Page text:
Getting Ready to Get Down (the ICW)

Stealing internet from Jared and Jess ( thanks) Past 10 days have been a blur. Moved out of house. Finished dinghy. Set up solar panels, made electricity stuff work. Played a lil geetar for some good friends. Packed the boat. Unpacked it, then packed again. Midnight rowing around Locklies Creek. Prob other things too.

As you can see, Ryan has been doing most of the photographing. We’re hoping to leave in the next few days here, wish us luck!

A Dinghy Named Bug

We’re getting ready to get down over here at the Bonnie Boat, Ryan and I finished up our last week of work, and are just about moved out of the land house. One of the last remaining major boat projects (there’s about 1.3 zillion minor-moderate projects) is the completion of our dinghy. We scoured the interwebs searching for a used one of the appropriate dimensions, but to no avail. We considered an inflatable, but they don’t row all that well, and are expensive. So we decided to build our own. We chose a design called “Scraps” by John Wellsford, a Kiwi small boat designer. It’s a pretty, if tubby little design, and was supposedly easy and quick to build. Well, it’s taken much longer, and has been much more challenging than anticipated (what’s new eh?) but we’re just about ready to slap some paint on and go for a spin.

Lofting the plans

Assembling the Frames

Starting to look like a bug…

The seat runs fore and aft and stiffens up the whole works

Definitely gonna call this boat “bug”

Gluing up the Gunwales…that’s Gun-uls

Glassing up

The frame extensions served as the building jig…we’ll chop them down once we’re done painting

I’m pretty pleased with the little boat so far, I think it would have been a more pleasant project if we weren’t under the gun to finish it quickly, but it’s been cool to watch it come together. It’s also surprisingly light, I don’t think either of us will have any trouble hauling it about. We’re planning on towing the dinghy much of the time, but it should fit on the cabintop behind the mast (barely) if the weather kicks up. We’ve got all sorts of malarkey afoot getting ready for our trip, we’ll fill you in next time!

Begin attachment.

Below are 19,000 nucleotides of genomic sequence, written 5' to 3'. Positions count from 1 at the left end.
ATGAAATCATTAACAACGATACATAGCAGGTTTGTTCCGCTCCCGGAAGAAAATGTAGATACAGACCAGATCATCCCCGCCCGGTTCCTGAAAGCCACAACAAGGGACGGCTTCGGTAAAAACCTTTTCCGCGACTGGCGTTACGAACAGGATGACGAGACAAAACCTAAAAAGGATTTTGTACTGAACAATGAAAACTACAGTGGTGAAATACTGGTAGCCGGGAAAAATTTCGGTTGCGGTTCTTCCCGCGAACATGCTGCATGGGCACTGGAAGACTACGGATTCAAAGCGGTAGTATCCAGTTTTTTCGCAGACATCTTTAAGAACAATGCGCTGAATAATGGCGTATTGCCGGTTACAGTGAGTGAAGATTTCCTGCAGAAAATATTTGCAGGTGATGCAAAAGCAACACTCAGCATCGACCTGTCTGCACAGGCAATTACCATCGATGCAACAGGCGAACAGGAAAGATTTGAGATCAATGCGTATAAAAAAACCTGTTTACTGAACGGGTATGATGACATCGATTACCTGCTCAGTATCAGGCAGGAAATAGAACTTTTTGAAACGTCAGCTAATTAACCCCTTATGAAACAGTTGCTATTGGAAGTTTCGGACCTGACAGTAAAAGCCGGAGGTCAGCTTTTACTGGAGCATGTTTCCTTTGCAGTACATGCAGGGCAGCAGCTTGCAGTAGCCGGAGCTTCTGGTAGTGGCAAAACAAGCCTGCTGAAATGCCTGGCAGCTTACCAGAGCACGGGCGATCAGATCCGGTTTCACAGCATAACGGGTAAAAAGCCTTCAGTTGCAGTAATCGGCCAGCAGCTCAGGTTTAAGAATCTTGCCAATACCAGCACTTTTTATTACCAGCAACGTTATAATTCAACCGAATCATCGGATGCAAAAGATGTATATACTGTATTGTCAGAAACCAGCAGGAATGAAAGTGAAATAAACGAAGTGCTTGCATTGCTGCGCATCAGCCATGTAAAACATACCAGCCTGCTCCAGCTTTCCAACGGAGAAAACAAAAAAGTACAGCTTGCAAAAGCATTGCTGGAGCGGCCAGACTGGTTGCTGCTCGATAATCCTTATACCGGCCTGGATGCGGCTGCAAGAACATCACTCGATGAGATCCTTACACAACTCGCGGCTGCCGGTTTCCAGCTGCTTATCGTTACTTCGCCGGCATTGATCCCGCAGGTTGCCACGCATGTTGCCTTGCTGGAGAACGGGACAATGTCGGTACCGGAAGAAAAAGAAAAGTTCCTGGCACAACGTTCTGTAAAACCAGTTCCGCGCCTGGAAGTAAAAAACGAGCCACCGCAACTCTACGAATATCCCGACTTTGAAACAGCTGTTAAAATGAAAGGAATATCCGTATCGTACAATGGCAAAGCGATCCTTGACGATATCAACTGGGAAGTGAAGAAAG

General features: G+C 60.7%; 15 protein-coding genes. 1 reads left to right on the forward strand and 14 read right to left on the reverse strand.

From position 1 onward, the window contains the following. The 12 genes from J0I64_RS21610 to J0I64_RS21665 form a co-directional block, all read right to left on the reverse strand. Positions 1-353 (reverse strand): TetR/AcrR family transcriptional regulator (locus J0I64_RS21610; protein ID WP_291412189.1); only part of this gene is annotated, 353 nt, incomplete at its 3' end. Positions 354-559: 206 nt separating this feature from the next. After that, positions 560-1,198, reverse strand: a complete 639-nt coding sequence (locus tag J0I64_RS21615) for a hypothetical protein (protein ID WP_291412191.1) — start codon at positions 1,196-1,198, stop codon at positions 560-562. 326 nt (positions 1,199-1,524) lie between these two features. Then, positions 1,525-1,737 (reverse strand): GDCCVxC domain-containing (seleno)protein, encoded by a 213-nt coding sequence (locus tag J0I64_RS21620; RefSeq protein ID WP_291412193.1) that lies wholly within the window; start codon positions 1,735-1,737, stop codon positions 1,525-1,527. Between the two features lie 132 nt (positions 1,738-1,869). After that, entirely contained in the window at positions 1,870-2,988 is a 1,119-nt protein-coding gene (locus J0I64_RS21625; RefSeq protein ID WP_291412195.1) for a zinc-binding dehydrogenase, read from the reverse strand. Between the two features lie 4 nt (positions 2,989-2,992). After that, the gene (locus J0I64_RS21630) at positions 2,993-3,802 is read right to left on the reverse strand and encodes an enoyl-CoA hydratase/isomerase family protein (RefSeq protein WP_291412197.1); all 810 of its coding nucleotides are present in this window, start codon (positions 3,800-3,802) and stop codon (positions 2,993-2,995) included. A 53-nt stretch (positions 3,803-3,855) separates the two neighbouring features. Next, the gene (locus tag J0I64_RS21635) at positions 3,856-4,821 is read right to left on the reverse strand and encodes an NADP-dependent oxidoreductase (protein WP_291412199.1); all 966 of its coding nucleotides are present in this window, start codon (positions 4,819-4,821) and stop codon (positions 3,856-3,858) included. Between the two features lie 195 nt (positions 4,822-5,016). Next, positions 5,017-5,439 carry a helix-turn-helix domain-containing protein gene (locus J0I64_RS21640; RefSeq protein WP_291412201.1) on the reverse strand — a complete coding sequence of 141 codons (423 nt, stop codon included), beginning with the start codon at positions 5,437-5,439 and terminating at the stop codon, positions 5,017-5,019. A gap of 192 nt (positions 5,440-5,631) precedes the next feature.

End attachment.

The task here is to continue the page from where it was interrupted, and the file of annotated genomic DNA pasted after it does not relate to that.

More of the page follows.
A Man. A Plan. A Sailboat. Bahamas.

Ahoy, Ryan here!

My husband has written over 75 posts to you, dear reader, detailing much of the work he has done over the past two years on our (now very dear) sailboat, Firefly. Chris is never one to toot his own horn, so I’m gonna toot it for him (ha!).

I mentioned in the first post I wrote here at The Bonnie Boat that Chris has been dreaming of going on a sailing adventure ever since he was a little boy. Over the past two years, he was worked tirelessly to make this happen for the both of us. I know you’ve gotten a taste of the work he’s put in reading his posts here, but I’m here to tell you that this blog doesn’t cover the half of it.

Chris has worked through rain, wind, cold, and extreme heat; in the dark, during the day, for hours on end; through frustrations, failures, problems, spectacular successes, and surprises. I’ve seen my husband get more done in a 24-hour period than most people get done in a week or more. I’ve seen him work a 10-hour day followed by 5 hours of work on the boat. I’ve seen him overcome such obstacles.

I’m pretty sure he’s put in at least 1,000-1,200 hours on this project. And now, here at the home stretch, he is running himself ragged to make sure all our boat systems will be operational for our trip down the ICW (Intracoastal Waterway) and beyond, ultimately to the Bahamas.

He has brought this incredible, strange dream into my life and helped me feel like it could be my dream too. I’ve learned so much about him, myself, the meaning of hard work, and about what it means to be part of a team. He’s brought me (sometimes kicking and screaming) into this world of adventure.

I don’t really know how to put into writing how proud I am of this man. I’ve never loved him more.

As he mentioned, we’re going on an adventure together with Firefly. We have about 3 days’ worth of work to get done every day between now and our departure, but, as I mentioned, Chris has taught me that more can be done in a day than you might think.

I’m going to leave you with some of my favorite photos of Chris. He posts way too many of me!

And a photo of our little “team” while underway for good measure!